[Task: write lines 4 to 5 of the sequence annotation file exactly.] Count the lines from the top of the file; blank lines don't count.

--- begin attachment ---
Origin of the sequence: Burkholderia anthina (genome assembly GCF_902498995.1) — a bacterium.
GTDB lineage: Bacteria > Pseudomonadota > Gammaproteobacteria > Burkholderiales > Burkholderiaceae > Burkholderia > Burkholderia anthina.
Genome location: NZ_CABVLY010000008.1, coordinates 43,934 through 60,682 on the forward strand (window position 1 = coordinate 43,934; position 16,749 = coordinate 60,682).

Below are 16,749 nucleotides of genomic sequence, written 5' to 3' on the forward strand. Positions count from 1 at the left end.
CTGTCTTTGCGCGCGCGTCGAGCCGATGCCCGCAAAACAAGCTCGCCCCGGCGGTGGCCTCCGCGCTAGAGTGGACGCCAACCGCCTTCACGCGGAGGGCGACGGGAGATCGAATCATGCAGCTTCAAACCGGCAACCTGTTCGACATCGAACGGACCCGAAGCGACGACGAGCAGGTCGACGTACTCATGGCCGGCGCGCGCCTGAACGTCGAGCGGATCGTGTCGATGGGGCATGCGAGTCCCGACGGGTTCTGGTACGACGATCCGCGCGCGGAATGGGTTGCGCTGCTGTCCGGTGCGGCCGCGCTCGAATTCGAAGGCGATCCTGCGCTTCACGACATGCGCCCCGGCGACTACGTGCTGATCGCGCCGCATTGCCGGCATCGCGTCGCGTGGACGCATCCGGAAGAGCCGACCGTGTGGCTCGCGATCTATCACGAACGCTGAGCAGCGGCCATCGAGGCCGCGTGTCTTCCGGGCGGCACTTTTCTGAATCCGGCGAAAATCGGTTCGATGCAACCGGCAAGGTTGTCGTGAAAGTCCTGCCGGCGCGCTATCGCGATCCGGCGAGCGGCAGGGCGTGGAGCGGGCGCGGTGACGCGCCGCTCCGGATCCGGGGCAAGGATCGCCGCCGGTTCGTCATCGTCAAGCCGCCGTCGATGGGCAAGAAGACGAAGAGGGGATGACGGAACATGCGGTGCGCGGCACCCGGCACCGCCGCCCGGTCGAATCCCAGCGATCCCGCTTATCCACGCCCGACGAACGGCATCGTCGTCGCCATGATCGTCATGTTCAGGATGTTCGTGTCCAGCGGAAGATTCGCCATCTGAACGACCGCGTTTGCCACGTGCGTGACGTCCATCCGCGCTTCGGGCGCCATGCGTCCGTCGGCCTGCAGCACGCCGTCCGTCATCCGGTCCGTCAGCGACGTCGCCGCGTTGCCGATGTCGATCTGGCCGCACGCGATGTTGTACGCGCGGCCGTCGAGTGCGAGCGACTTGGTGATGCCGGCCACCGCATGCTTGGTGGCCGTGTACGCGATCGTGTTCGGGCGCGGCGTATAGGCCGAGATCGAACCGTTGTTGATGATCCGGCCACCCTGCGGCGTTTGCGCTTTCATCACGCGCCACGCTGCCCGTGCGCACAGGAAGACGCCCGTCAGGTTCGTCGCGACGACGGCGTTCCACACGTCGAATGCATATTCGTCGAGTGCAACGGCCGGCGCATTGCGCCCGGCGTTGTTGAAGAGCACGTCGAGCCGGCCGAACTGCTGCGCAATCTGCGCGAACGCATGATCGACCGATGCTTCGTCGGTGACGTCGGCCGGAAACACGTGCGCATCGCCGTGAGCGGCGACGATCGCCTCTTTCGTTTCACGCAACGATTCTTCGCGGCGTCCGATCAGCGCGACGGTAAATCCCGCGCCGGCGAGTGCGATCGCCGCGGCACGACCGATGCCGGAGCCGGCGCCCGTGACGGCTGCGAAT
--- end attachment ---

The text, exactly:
Below are 16,749 nucleotides of genomic sequence, written 5' to 3' on the forward strand. Positions count from 1 at the left end.
CTGTCTTTGCGCGCGCGTCGAGCCGATGCCCGCAAAACAAGCTCGCCCCGGCGGTGGCCTCCGCGCTAGAGTGGACGCCAACCGCCTTCACGCGGAGGGCGACGGGAGATCGAATCATGCAGCTTCAAACCGGCAACCTGTTCGACATCGAACGGACCCGAAGCGACGACGAGCAGGTCGACGTACTCATGGCCGGCGCGCGCCTGAACGTCGAGCGGATCGTGTCGATGGGGCATGCGAGTCCCGACGGGTTCTGGTACGACGATCCGCGCGCGGAATGGGTTGCGCTGCTGTCCGGTGCGGCCGCGCTCGAATTCGAAGGCGATCCTGCGCTTCACGACATGCGCCCCGGCGACTACGTGCTGATCGCGCCGCATTGCCGGCATCGCGTCGCGTGGACGCATCCGGAAGAGCCGACCGTGTGGCTCGCGATCTATCACGAACGCTGAGCAGCGGCCATCGAGGCCGCGTGTCTTCCGGGCGGCACTTTTCTGAATCCGGCGAAAATCGGTTCGATGCAACCGGCAAGGTTGTCGTGAAAGTCCTGCCGGCGCGCTATCGCGATCCGGCGAGCGGCAGGGCGTGGAGCGGGCGCGGTGACGCGCCGCTCCGGATCCGGGGCAAGGATCGCCGCCGGTTCGTCATCGTCAAGCCGCCGTCGATGGGCAAGAAGACGAAGAGGGGATGACGGAACATGCGGTGCGCGGCACCCGGCACCGCCGCCCGGTCGAATCCCAGCGATCCCGCTTATCCACGCCCGACGAACGGCATCGTCGTCGCCATGATCGTCATGTTCAGGATGTTCGTGTCCAGCGGAAGATTCGCCATCTGAACGACCGCGTTTGCCACGTGCGTGACGTCCATCCGCGCTTCGGGCGCCATGCGTCCGTCGGCCTGCAGCACGCCGTCCGTCATCCGGTCCGTCAGCGACGTCGCCGCGTTGCCGATGTCGATCTGGCCGCACGCGATGTTGTACGCGCGGCCGTCGAGTGCGAGCGACTTGGTGATGCCGGCCACCGCATGCTTGGTGGCCGTGTACGCGATCGTGTTCGGGCGCGGCGTATAGGCCGAGATCGAACCGTTGTTGATGATCCGGCCACCCTGCGGCGTTTGCGCTTTCATCACGCGCCACGCTGCCCGTGCGCACAGGAAGACGCCCGTCAGGTTCGTCGCGACGACGGCGTTCCACACGTCGAATGCATATTCGTCGAGTGCAACGGCCGGCGCATTGCGCCCGGCGTTGTTGAAGAGCACGTCGAGCCGGCCGAACTGCTGCGCAATCTGCGCGAACGCATGATCGACCGATGCTTCGTCGGTGACGTCGGCCGGAAACACGTGCGCATCGCCGTGAGCGGCGACGATCGCCTCTTTCGTTTCACGCAACGATTCTTCGCGGCGTCCGATCAGCGCGACGGTAAATCCCGCGCCGGCGAGTGCGATCGCCGCGGCACGACCGATGCCGGAGCCGGCGCCCGTGACGGCTGCGAAT